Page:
By Kevin Maurer
Inspired by a drive-by shooting of a 16-year-old in 2015, Wilmington entrepreneur George Taylor and 11 local gang leaders came up with a plan to help solve the city’s gang-violence problem. Last June, Taylor launched Tru Colors Brewing, which employs about 30 active Port City gang members. The company’s first line of beer is slated for release in the next few months.
“[Gang violence] is an economic problem,” Taylor says. “It isn’t about social issues or race. Gangs are more like fraternities or clubs than organized crime. Some crime goes on, but that is not the objective. They’re kind of bad at it. They get arrested a lot.”
Tru Colors plans to open a brewpub later this year. While a permanent location is under consideration, the company is working out of the offices of Untappd, a Wilmington-based company that makes an app for beer drinkers. Taylor, who has launched several technology companies, is chairman of both Untappd and National Speed, a local shop for performance-auto enthusiasts.
Taylor, 57, plans for Tru Colors to employ as many as 90 gang members. Staying in the gang is an employment requirement so the workers can positively influence other members.
While plans for the brewpub are finalized, the company launched an apprentice program in January that acts as a job-placement service. “We couldn’t hire enough people in the brewery right now,” Taylor says. “We had a lot of momentum, so we put the apprentice program together to keep things moving.”
The brewery recruits and vets each apprentice before accepting him or her into a three-week training course that includes group workout sessions and life-skills training. Tru Colors, which is solely funded by Taylor, pays the apprentice a $30,000 salary and covers workers-compensation insurance and payroll taxes. The brewery bills client companies a flat $15 an hour. Seven apprentices have graduated from training and now work for Wilmington area construction companies.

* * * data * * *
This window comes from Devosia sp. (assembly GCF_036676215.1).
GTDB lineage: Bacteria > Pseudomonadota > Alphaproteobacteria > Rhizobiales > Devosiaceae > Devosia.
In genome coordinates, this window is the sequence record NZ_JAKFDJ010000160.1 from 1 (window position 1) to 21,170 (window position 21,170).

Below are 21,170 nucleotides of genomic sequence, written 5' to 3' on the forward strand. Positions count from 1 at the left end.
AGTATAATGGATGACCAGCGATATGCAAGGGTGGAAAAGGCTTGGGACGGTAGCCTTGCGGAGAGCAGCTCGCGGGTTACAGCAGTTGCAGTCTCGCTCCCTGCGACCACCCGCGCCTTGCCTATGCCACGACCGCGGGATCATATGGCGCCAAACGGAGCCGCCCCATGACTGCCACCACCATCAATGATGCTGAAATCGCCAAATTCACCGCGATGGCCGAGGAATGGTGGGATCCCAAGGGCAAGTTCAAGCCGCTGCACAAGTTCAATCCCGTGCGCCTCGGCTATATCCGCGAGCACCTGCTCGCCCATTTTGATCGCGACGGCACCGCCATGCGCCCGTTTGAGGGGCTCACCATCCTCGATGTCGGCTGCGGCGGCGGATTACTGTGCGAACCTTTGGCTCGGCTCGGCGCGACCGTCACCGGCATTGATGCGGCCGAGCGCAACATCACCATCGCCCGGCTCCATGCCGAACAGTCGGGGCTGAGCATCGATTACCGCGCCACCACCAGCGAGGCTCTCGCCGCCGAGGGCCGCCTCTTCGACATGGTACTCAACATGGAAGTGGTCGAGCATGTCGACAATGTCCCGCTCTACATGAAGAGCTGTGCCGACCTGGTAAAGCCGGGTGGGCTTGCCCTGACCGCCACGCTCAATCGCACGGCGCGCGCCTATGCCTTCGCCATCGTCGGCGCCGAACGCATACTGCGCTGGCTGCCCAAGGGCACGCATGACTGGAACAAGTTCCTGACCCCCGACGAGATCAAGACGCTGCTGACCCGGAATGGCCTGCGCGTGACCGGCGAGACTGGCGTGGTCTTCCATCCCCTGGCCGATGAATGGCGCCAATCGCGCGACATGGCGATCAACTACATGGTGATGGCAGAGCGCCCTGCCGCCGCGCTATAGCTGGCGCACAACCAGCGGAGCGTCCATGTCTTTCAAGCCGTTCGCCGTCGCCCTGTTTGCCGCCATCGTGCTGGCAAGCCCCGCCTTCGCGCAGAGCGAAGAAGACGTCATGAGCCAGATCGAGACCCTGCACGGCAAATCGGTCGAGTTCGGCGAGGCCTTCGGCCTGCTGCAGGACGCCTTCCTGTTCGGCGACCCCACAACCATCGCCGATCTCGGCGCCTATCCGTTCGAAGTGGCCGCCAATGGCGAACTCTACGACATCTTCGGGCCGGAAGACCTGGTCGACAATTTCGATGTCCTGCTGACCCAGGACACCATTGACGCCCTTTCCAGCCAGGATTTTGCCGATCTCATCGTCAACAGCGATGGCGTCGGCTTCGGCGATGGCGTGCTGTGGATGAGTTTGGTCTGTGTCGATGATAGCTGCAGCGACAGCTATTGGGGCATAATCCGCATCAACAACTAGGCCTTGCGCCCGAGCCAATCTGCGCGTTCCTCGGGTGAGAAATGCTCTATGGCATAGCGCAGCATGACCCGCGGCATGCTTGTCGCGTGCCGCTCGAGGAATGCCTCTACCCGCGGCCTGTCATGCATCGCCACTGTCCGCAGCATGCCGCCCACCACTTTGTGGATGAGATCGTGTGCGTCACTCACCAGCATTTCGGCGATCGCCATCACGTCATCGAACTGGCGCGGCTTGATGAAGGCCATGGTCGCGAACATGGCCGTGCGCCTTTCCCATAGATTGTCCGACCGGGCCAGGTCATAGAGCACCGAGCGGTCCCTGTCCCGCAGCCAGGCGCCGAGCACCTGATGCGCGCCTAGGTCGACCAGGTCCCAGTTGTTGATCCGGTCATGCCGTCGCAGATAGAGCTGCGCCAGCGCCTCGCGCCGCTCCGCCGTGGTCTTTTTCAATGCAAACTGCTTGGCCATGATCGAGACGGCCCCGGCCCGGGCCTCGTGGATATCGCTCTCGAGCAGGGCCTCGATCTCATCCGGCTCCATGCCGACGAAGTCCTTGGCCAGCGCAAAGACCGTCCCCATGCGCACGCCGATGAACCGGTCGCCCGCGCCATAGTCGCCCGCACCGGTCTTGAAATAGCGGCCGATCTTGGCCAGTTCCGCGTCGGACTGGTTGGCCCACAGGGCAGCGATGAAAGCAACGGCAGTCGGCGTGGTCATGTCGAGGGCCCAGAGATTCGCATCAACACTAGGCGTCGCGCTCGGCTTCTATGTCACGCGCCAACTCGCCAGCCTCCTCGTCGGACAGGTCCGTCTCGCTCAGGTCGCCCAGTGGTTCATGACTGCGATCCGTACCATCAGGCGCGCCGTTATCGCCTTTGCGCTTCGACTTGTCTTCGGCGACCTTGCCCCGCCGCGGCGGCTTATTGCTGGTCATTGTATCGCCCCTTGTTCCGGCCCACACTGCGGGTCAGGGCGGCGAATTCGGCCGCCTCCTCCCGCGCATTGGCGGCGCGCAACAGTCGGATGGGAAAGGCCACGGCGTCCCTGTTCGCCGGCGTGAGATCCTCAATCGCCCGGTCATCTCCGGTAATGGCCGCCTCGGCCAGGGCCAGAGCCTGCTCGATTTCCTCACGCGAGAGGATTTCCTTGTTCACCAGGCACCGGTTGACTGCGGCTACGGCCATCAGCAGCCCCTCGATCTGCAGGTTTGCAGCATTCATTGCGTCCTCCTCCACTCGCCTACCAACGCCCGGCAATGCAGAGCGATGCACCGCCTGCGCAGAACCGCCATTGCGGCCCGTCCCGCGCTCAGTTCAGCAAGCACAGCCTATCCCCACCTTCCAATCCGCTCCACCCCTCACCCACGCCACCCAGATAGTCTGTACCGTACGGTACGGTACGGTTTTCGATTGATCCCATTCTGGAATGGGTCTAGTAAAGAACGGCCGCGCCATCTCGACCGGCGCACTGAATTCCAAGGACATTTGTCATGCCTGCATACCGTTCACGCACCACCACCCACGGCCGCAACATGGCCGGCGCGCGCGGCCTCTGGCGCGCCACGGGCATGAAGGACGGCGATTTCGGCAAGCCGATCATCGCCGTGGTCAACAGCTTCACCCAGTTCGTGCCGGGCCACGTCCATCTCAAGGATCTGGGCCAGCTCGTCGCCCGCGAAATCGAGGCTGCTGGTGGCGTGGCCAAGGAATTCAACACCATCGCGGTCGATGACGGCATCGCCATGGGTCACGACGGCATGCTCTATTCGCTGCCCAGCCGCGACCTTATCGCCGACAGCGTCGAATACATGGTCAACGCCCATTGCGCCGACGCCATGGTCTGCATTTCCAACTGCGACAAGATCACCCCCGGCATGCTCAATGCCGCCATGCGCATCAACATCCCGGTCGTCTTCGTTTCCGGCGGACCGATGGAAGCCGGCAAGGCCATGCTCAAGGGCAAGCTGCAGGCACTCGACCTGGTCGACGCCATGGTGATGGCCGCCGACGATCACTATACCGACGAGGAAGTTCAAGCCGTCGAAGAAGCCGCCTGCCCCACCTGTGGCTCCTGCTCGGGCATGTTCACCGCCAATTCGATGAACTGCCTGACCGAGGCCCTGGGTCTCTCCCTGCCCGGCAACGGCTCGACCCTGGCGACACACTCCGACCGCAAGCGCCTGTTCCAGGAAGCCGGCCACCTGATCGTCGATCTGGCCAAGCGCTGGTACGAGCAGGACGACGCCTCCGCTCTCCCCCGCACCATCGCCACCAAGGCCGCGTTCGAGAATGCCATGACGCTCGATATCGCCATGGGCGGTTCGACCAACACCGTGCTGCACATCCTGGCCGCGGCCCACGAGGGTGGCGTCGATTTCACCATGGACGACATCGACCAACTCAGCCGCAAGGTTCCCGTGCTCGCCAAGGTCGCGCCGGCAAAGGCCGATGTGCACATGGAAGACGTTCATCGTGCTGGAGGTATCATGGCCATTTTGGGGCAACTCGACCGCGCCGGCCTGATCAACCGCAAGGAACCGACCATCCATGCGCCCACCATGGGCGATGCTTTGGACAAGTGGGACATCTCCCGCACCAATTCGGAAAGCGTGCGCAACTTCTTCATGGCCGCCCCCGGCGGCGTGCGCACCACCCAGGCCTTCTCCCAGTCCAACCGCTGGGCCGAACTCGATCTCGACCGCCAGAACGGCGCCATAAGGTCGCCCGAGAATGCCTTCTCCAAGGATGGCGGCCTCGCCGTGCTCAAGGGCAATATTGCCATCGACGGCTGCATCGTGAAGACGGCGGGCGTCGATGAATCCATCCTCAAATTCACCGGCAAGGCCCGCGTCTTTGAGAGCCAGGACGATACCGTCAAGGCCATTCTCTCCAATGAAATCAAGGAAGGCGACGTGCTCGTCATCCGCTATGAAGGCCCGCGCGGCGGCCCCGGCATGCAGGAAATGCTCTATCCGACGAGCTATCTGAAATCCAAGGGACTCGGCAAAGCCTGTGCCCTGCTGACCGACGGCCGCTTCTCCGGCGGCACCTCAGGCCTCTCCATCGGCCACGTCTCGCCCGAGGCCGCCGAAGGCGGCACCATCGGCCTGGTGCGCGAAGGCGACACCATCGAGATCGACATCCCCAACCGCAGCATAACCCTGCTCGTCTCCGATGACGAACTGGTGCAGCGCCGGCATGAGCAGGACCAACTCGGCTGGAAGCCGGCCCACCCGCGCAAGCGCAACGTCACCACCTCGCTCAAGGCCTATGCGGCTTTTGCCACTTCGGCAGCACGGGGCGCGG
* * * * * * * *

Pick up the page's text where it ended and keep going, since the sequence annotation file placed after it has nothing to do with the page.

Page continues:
Lamar Wheeler was released from prison in August and was barely supporting his family when he got the apprentice job. Now he is a believer in Tru Colors’ mission.
“The whole purpose of it coincides with my purpose as a man,” Wheeler says. “What I represent — making a change for the better. One of my goals when I was locked up was to come back and bring peace. Tru Colors gave me the opportunity to do what I wanted to do.”
WASHINGTON — InterMarket Technology will create 57 jobs and invest $2.7 million in a headquarters and manufacturing plant. Started in 1995, the Wayne, N.J.-based company makes recycling bins and displays for convenience, grocery and dollar stores.
BEULAVILLE — Precision Hydraulic Cylinders was acquired by Leggett & Platt, a Carthage, Mo.-based diversified manufacturer, for $85 million. The seller was Austin, Texas-based Owner Resource Group, which acquired a majority interest in the company in 2014.
GREENVILLE — Jeff Compher took a $1.26 million buyout and will step down as athletic director of East Carolina University on May 1. Compher has held the position since April 2013.
ROCKY MOUNT — Southeast Service planned to lay off 105 custodial workers after Nash-Rocky Mount Public Schools ended its contract. The Nashville, Tenn.-based company does business
as SSC Service Solutions.
ROCKY MOUNT — Kyle Stephens was named publisher of The Rocky Mount Telegram. He succeeds Mark Wilson, publisher since 2013, who retired. Stephens was previously publisher of a nondaily newspaper group owned by Florida-based Cooke Communications, the Telegram’s parent company.